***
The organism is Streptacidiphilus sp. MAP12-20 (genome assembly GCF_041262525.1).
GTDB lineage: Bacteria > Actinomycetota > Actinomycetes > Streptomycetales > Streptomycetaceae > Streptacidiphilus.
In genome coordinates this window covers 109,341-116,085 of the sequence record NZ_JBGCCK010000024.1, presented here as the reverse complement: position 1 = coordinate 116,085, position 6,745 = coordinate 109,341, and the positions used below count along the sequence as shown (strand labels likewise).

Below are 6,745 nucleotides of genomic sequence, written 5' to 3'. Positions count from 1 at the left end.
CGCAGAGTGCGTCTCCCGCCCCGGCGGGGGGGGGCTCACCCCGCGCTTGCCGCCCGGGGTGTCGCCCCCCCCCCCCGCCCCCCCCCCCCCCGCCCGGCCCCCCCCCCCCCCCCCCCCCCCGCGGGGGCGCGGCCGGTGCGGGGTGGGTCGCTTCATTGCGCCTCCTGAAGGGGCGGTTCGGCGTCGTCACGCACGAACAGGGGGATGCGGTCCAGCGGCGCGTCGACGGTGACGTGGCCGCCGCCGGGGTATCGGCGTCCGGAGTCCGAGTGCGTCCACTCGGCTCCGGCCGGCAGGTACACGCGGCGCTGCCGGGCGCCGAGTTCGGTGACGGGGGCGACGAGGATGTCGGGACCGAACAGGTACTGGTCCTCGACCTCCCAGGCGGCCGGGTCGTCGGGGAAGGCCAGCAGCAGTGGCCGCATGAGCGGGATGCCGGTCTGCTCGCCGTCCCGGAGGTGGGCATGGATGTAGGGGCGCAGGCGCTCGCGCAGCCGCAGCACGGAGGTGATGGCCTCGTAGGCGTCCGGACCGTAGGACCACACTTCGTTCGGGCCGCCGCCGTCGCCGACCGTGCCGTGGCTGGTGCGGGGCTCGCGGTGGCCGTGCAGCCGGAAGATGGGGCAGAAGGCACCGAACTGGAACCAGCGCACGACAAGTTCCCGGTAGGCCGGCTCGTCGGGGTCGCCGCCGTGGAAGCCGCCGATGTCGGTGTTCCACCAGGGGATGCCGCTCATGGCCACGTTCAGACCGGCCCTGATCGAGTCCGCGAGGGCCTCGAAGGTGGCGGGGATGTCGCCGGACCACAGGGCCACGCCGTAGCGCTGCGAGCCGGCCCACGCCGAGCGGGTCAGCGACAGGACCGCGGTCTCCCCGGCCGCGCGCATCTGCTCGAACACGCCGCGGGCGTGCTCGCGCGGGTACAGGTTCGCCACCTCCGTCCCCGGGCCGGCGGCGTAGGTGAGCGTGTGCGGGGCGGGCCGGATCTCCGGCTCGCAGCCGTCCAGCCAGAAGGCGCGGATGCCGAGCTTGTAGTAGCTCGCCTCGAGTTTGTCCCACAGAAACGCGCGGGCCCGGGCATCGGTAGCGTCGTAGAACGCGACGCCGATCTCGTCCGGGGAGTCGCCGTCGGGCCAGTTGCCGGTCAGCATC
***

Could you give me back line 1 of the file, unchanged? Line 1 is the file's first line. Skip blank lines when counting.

The organism is Streptacidiphilus sp. MAP12-20 (genome assembly GCF_041262525.1).